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Ancient pharaoh brings buzz to Cairo slum

dpa logodpa 4/04/2017 Nehal El-Sheri

Archaeological finds have brought global attention to the Cairo neighbourhood of al-Matariya. But little is expected to change for the working-class area.

"Look, look, Ramses is here," chanted the dozens of young men, dancing and clapping under the sun.

Although cordoned off by security forces, the residents of al-Matariya neighbourhood in eastern Cairo were sure to make their presence known at the site, as they celebrated the sudden attention their poor area has received since an eight-metre-long statue was discovered, submerged in ground water.

The find has been described by Egyptian officials and foreign archaeologists as the biggest in recent years.

Surrounded by red-brick buildings, a team of Egyptian and German archeologists pulled out parts of a massive statue, believed to depict Rameses II, one of ancient Egypt's most powerful pharaohs.

Al-Matariya was once part of the ancient city of Heliopolis, or the city of the sun. Archaeologists believe the statue depicts Rameses II because ruins of one of his temples had been previously found there.

According to Dietrich Raue, head of the German team, al-Matariya is where the world was created in ancient Egyptian myth.

"It is where the sun god rises from a hill. It was the first sunrise in the world and the moment the world unfolds," he said.

"Al-Matariya is so important for the ancient Egyptian culture, it is the beginning of everything, and I am sure there is much more to be discovered here," added Raue, who has been working in Egypt since the late 1980s.

His words are interrupted by chants of residents standing on the side as they shout "Matariya, Matariya" to the rhythm of plastic containers that they use as drums.

Raue hopes to continue excavations in al-Matariya. "It's a matter of time and money; that is always the same story."

Some parts of the statue were left on the ground after recently being lifted. Pictures of children playing around the monuments and men covering some parts with a Spiderman blanket stirred heated debates in the country, as many accused officials of negligence.

Minister of Antiquities Khaled el-Enany admitted that it was a mistake to leave the artefacts, and said measures had been taken not to repeat it.

"We all know there is lack of awareness regarding the importance of such monuments," the minister said.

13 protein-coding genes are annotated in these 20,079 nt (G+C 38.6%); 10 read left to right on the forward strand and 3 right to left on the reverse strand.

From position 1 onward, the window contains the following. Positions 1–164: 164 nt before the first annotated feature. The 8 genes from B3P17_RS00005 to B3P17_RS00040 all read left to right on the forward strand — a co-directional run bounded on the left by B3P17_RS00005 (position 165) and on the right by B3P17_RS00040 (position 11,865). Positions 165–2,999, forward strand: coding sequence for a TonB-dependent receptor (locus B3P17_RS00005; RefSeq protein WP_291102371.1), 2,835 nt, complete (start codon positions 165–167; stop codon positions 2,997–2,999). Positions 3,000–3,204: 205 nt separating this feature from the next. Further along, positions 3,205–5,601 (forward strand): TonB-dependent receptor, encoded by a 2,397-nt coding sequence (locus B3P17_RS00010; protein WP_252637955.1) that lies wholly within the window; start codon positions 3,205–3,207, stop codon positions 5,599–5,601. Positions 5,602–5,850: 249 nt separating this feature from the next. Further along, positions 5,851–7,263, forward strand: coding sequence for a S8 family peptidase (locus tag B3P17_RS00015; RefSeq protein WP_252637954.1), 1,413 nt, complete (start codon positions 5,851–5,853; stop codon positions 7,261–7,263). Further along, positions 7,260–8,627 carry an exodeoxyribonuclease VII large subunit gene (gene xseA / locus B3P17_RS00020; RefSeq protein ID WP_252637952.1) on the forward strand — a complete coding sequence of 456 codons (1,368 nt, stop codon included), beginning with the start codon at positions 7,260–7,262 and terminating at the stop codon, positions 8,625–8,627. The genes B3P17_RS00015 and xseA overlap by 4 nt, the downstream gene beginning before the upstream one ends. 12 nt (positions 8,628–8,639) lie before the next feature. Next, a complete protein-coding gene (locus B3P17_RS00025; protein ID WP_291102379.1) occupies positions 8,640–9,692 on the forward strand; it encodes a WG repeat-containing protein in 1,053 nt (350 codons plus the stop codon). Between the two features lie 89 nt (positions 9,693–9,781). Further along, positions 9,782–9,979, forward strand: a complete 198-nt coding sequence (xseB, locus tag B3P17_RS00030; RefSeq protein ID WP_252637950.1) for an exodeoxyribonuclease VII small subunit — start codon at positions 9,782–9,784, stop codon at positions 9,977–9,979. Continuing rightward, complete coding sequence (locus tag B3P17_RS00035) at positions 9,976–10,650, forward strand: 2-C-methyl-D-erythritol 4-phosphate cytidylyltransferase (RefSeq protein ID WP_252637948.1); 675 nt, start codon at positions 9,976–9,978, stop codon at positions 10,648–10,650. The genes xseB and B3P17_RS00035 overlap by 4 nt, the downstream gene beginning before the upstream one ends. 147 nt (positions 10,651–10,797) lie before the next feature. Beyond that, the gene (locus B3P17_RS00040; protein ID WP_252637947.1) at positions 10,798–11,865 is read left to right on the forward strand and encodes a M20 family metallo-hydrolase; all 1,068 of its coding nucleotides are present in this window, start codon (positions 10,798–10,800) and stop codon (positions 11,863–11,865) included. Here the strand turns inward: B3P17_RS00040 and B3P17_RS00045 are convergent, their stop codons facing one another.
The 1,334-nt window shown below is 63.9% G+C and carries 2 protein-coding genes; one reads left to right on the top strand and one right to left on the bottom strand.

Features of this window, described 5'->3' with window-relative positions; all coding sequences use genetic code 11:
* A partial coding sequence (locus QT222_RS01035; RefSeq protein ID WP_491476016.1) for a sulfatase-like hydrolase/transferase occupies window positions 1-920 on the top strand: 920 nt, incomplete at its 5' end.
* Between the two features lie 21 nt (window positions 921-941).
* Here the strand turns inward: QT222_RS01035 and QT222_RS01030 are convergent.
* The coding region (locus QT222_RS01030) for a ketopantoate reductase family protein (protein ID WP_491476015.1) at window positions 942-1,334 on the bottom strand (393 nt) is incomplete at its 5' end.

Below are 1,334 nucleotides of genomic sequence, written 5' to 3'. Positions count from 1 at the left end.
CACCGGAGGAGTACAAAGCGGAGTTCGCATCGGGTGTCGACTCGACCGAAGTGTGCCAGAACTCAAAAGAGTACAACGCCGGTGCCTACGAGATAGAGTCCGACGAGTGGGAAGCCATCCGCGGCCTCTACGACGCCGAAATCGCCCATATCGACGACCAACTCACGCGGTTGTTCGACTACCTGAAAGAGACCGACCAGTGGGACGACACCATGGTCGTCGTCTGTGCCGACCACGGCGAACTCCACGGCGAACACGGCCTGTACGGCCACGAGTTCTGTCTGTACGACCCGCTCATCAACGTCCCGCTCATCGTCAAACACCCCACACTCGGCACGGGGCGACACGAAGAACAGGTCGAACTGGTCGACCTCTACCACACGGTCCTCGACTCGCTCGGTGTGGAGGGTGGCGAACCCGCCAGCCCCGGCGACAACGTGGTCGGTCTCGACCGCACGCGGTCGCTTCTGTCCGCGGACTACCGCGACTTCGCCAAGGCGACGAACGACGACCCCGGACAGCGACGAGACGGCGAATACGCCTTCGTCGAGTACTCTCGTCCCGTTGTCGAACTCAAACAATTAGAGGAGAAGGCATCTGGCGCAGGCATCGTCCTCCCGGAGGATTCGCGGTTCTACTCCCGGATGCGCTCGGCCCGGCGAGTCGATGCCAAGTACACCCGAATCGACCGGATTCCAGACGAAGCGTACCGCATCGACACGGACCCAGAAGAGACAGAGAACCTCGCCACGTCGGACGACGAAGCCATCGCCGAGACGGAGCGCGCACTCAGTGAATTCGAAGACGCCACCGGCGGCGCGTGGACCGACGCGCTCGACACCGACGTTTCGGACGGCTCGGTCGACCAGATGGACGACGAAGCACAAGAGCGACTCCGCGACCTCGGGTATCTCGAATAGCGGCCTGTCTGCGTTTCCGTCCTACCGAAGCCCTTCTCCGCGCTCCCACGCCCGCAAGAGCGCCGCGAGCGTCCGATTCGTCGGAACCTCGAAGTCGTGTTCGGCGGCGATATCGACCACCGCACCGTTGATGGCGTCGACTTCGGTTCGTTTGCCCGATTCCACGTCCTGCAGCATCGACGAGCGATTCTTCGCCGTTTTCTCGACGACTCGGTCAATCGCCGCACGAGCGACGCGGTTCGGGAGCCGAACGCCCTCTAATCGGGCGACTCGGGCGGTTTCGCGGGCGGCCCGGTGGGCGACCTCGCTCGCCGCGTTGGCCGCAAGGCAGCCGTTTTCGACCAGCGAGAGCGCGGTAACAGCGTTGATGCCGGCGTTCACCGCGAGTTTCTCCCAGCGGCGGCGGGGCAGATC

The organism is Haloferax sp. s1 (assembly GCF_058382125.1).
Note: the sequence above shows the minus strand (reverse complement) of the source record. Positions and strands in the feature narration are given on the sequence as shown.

This is evident when Mohamed, a resident of al-Matariya in his early 20s, asks who Rameses is, as he waits to pick up customers in his rickshaw (or "tuk-tuk") near the archaeological site.

Mohamed is happy to get more clients as people flood into the neighbourhood, yet believes that officials "should sell it to help the area."

According to official figures, around 700,000 people live on the four square kilometres of Matariya, which makes excavation a challenge.

"I would like to dig further, but as you see the colossus was in the back and may be if the statue's legs are still buried here, they would be in this direction," el-Enany said, pointing at buildings adjacent to the area where the statue was found. "It will not be possible."

El-Enany dismisses fears that the discoveries will prompt residents to start illegally excavating in the area.

"Here? No. But we have to work together on this very long-term plan to raise awareness among the population to save their lives and the antiquities," he added.

Samia, a 40-year-old mother, posed with her son for pictures.

"I hope more things are discovered here," she said, only to explain later that it would help her appear on television.

But attention is expected to fade away from the area as soon as the monuments are moved to the museum.

German archeologist Raue said it is impossible to turn al-Matariya into an area like Karnak, the open-air museum in southern Egypt.

"We cannot leave the object in place; first because all the important monuments are under the water, and also we cannot ask people to move just because we want to do archaeology. So, we have to find a way of compromising the needs of the modern city with excavations."

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